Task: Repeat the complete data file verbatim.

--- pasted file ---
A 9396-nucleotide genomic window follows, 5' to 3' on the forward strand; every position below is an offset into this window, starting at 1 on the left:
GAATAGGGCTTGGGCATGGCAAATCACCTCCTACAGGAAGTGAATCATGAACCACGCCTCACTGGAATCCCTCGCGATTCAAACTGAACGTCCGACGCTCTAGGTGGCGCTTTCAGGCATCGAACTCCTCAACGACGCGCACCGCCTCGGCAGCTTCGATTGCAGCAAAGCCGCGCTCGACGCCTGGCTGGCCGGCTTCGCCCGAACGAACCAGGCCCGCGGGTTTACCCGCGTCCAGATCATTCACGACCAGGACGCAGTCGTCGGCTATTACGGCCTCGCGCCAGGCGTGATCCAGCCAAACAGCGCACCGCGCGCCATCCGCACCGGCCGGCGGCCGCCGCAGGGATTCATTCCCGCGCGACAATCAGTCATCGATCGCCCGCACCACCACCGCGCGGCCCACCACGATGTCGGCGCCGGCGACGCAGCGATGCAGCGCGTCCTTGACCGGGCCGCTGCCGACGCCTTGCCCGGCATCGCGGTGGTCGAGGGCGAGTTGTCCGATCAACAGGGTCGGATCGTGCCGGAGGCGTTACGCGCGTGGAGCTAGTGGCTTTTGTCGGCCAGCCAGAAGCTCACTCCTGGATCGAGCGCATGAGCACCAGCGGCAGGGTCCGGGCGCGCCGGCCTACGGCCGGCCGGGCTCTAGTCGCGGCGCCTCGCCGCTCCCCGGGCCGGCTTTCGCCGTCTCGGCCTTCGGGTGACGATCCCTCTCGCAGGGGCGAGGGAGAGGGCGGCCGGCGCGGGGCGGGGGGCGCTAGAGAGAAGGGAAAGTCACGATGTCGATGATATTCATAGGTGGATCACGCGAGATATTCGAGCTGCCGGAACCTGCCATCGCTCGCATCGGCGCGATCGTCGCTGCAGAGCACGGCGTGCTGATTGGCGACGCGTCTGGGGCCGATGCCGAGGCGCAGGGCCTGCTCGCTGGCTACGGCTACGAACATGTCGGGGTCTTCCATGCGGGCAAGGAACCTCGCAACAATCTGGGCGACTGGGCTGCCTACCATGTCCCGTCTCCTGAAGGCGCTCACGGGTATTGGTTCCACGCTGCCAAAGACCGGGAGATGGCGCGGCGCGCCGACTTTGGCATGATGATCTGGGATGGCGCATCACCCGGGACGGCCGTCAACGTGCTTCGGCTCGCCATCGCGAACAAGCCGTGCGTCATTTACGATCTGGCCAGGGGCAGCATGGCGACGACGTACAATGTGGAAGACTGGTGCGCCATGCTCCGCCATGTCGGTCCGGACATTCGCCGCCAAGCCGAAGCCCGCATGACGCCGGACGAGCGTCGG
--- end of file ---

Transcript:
A 9396-nucleotide genomic window follows, 5' to 3' on the forward strand; every position below is an offset into this window, starting at 1 on the left:
GAATAGGGCTTGGGCATGGCAAATCACCTCCTACAGGAAGTGAATCATGAACCACGCCTCACTGGAATCCCTCGCGATTCAAACTGAACGTCCGACGCTCTAGGTGGCGCTTTCAGGCATCGAACTCCTCAACGACGCGCACCGCCTCGGCAGCTTCGATTGCAGCAAAGCCGCGCTCGACGCCTGGCTGGCCGGCTTCGCCCGAACGAACCAGGCCCGCGGGTTTACCCGCGTCCAGATCATTCACGACCAGGACGCAGTCGTCGGCTATTACGGCCTCGCGCCAGGCGTGATCCAGCCAAACAGCGCACCGCGCGCCATCCGCACCGGCCGGCGGCCGCCGCAGGGATTCATTCCCGCGCGACAATCAGTCATCGATCGCCCGCACCACCACCGCGCGGCCCACCACGATGTCGGCGCCGGCGACGCAGCGATGCAGCGCGTCCTTGACCGGGCCGCTGCCGACGCCTTGCCCGGCATCGCGGTGGTCGAGGGCGAGTTGTCCGATCAACAGGGTCGGATCGTGCCGGAGGCGTTACGCGCGTGGAGCTAGTGGCTTTTGTCGGCCAGCCAGAAGCTCACTCCTGGATCGAGCGCATGAGCACCAGCGGCAGGGTCCGGGCGCGCCGGCCTACGGCCGGCCGGGCTCTAGTCGCGGCGCCTCGCCGCTCCCCGGGCCGGCTTTCGCCGTCTCGGCCTTCGGGTGACGATCCCTCTCGCAGGGGCGAGGGAGAGGGCGGCCGGCGCGGGGCGGGGGGCGCTAGAGAGAAGGGAAAGTCACGATGTCGATGATATTCATAGGTGGATCACGCGAGATATTCGAGCTGCCGGAACCTGCCATCGCTCGCATCGGCGCGATCGTCGCTGCAGAGCACGGCGTGCTGATTGGCGACGCGTCTGGGGCCGATGCCGAGGCGCAGGGCCTGCTCGCTGGCTACGGCTACGAACATGTCGGGGTCTTCCATGCGGGCAAGGAACCTCGCAACAATCTGGGCGACTGGGCTGCCTACCATGTCCCGTCTCCTGAAGGCGCTCACGGGTATTGGTTCCACGCTGCCAAAGACCGGGAGATGGCGCGGCGCGCCGACTTTGGCATGATGATCTGGGATGGCGCATCACCCGGGACGGCCGTCAACGTGCTTCGGCTCGCCATCGCGAACAAGCCGTGCGTCATTTACGATCTGGCCAGGGGCAGCATGGCGACGACGTACAATGTGGAAGACTGGTGCGCCATGCTCCGCCATGTCGGTCCGGACATTCGCCGCCAAGCCGAAGCCCGCATGACGCCGGACGAGCGTCGG